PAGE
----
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Blog Archive: September 2021

The Beginning Of The End
I had a bit of an Emotional Milestone yesterday, as one of my Big Two Projects* moved ever closer to its glorious end.

For LO! I had what turned out to be my VERY LAST EVER Phd Supervisory Meeting. This is where I get together with my two PhD supervisors to talk through where the thesis is at, get feedback, and plan what to do next. Yesterday's meeting was the 38th one we've had over the past five years, but by the end of it we agreed that we would meet NO MORE, for LO! (again) the thesis had got to the point where I only needed to make a few adjustments and could the SUBMIT it. Crikey!

This is not the end of the whole thing, just yet, but it is certainly the BEGINNING of the end. Once I've made the changes and submitted it we have to give the examiners about six weeks to READ the whole thing (it's currently around 100,000 words long and some of the words themselves are also very long) before we have a VIVA. Some people see this as a terrifying ordeal in which World Experts QUIZ you, trying to catch you out on MISTAKES, but personally I'm really looking forward to it, as I am envisaging it as three people who HAVE to listen to me DRONING ON about Doctor Doom and Transmedia for AT LEAST an hour without asking me to stop! Even better, we are having a MOCK Viva before then, when a whole other three people have to listen to me go on about it - what could possibly be more fun?

The VIVA decides whether I get a PhD or not (or whether I do, but have to make yet more changes first), but if they say YES one way or the other all I need to do is hand in a final version and I can ponce around saying "DOCTOR Hibbett actually, not that I like to go on about it" etc etc for the rest of my born days. I'm looking forward to it, OBVS, but I'm also going to miss the sesssions with my DELIGHTFUL supervisors. It really has been an awful lot of fun!

(* the other Big Project is a Secret Thing which I REALLY hope I can also start showing off about by the end of the year. Be assured, as soon as I CAN, I very much WILL!)

posted 23/9/2021 by MJ Hibbett
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It Made A Generation Who Can Code
Last night, when the news broke that Sir Clive Sinclair had died, people started talking about it online, and an awful lot of them quoted bits of Hey Hey 16K. This was as ever an HONOUR - I obviously didn't have anything to do with the ZX Spectrum or the subsequent wave of UK BRANES going on to develop our current computing industry, and I don't really have that much to do with the Retro Gaming types or the various museums, but it was still nice to know that I had made a tiny contribution to the historical record of it all, even if it was only to express how many of us remember the era. It was still a bit odd though when Dominik Diamond (off the telly!) mentioned it!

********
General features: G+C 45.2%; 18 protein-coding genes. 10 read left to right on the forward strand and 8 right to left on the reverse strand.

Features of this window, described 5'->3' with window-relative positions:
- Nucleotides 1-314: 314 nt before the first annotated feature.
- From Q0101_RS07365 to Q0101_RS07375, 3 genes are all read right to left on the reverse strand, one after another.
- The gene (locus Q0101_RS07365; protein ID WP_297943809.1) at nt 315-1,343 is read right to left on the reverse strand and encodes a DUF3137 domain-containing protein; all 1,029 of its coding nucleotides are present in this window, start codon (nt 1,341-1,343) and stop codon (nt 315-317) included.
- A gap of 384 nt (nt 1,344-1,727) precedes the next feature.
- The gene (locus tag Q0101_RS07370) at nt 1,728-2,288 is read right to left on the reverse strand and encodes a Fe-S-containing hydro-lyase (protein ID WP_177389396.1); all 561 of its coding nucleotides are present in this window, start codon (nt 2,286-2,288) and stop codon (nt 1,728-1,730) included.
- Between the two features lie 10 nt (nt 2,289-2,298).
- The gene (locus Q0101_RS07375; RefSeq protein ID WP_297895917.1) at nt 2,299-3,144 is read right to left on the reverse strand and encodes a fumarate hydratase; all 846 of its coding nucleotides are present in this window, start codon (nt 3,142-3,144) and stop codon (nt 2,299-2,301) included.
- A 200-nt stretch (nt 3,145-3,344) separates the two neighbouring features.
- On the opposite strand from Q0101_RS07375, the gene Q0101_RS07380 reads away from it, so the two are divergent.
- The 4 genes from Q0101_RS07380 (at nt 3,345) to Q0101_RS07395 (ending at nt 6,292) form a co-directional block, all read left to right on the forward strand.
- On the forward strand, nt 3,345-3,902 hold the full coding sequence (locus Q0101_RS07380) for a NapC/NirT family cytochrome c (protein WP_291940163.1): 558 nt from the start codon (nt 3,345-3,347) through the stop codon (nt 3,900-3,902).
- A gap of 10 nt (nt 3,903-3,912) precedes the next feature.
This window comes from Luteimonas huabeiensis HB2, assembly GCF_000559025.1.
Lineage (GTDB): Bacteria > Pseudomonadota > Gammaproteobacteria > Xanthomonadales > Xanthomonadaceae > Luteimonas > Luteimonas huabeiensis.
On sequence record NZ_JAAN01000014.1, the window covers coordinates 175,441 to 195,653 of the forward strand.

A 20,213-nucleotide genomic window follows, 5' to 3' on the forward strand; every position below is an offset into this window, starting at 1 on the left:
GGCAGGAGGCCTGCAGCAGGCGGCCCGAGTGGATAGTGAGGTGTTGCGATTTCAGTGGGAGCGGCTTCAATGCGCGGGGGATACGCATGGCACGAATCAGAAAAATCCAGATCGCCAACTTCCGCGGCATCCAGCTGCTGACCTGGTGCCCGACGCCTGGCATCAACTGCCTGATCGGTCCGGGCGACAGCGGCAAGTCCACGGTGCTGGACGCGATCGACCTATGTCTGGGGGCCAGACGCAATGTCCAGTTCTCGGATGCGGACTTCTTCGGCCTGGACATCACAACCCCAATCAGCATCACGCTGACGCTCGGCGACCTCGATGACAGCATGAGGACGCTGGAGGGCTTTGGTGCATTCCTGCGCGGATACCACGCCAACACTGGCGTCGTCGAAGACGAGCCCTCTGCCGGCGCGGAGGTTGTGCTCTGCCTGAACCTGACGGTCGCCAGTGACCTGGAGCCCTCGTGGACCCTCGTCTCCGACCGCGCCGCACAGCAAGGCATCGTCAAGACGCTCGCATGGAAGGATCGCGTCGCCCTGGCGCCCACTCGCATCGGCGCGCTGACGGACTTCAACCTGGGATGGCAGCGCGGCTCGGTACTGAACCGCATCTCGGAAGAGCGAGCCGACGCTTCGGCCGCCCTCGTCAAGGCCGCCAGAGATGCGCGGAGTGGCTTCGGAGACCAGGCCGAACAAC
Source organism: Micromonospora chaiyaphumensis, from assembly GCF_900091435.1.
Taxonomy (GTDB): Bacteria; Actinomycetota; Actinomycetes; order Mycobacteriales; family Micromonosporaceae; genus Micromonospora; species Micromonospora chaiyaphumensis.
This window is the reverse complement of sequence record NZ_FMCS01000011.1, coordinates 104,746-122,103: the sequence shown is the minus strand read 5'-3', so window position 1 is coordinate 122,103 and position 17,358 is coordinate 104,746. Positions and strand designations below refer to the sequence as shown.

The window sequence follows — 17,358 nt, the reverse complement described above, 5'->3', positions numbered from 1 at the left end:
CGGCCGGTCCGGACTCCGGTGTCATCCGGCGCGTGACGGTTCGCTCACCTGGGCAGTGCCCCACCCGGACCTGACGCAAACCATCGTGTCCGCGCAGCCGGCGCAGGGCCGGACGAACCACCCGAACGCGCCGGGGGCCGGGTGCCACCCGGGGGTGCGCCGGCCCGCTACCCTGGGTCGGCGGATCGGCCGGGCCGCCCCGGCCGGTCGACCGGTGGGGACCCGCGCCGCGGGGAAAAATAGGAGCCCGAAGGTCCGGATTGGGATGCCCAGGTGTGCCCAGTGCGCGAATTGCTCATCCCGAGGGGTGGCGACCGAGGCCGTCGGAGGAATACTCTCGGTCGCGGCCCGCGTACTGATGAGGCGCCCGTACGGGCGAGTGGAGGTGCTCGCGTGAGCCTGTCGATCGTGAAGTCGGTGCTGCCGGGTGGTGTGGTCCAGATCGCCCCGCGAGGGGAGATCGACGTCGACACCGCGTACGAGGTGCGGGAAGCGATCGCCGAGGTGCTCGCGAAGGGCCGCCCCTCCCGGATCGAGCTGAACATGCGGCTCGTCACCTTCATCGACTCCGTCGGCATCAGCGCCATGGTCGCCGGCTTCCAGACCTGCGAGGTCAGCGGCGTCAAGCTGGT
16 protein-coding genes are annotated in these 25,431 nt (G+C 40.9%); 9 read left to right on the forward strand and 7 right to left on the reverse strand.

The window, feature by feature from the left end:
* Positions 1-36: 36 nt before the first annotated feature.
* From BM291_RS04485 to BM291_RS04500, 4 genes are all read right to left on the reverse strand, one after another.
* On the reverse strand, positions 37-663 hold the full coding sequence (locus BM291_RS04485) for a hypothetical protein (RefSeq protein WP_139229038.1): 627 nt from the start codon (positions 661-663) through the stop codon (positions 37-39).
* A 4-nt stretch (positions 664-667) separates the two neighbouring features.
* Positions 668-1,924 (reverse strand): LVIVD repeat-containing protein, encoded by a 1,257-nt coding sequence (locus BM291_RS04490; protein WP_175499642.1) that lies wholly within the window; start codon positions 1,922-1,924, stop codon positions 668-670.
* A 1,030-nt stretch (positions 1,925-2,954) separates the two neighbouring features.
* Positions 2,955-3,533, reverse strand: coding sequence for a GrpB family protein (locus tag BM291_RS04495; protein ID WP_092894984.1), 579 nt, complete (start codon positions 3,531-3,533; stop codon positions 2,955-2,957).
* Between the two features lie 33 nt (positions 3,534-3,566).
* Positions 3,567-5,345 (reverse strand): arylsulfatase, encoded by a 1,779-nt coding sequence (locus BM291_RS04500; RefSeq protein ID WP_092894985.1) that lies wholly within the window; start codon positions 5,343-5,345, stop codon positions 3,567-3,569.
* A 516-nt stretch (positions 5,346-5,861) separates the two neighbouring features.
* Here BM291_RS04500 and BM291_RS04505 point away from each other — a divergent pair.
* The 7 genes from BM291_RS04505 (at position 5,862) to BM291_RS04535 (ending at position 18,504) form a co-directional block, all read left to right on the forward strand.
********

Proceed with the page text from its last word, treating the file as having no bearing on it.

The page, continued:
Back when I wrote the song it felt like nobody ever talked about the influence that the ZX Spectrum had on us all, and on the country, and even though that's changed a bit since then it was still a bit weird to watch the news later that night and see as much time given to the C5 as to the home computers. I guess a grainy clip of people looking vaguely silly on a C5 makes for better telly than a teenager hunched over a tiny keyboard playing "Manic Miner", but it seemed like a wasted opportunity to really celebrate the fact that Sir Clive Sinclair's inventions changed the way the entire country looked at computers. SO many people of my generation owe much of the way their lives turned out to the DIY spirit of the Spectrum, whether that's just getting a start in coding or grasping the idea that you COULD create things yourself and get them out into the world. If we hadn't had the Spectrum we'd all have grown up with BORING BBC Micros, genuinely using it to do homework or solve math puzzles, rather than creating our own stupid games and, occasionally, being able to make a living out of it.

What I'm trying to say is basically what the song says, I guess - we all owe a huge debt of gratitude to a PUNK ROCK GENIUS who gave so many of us our start in DIY culture, as well as the ability to make a living in computing too. Thanks very much, Sir Clive!

posted 17/9/2021 by MJ Hibbett
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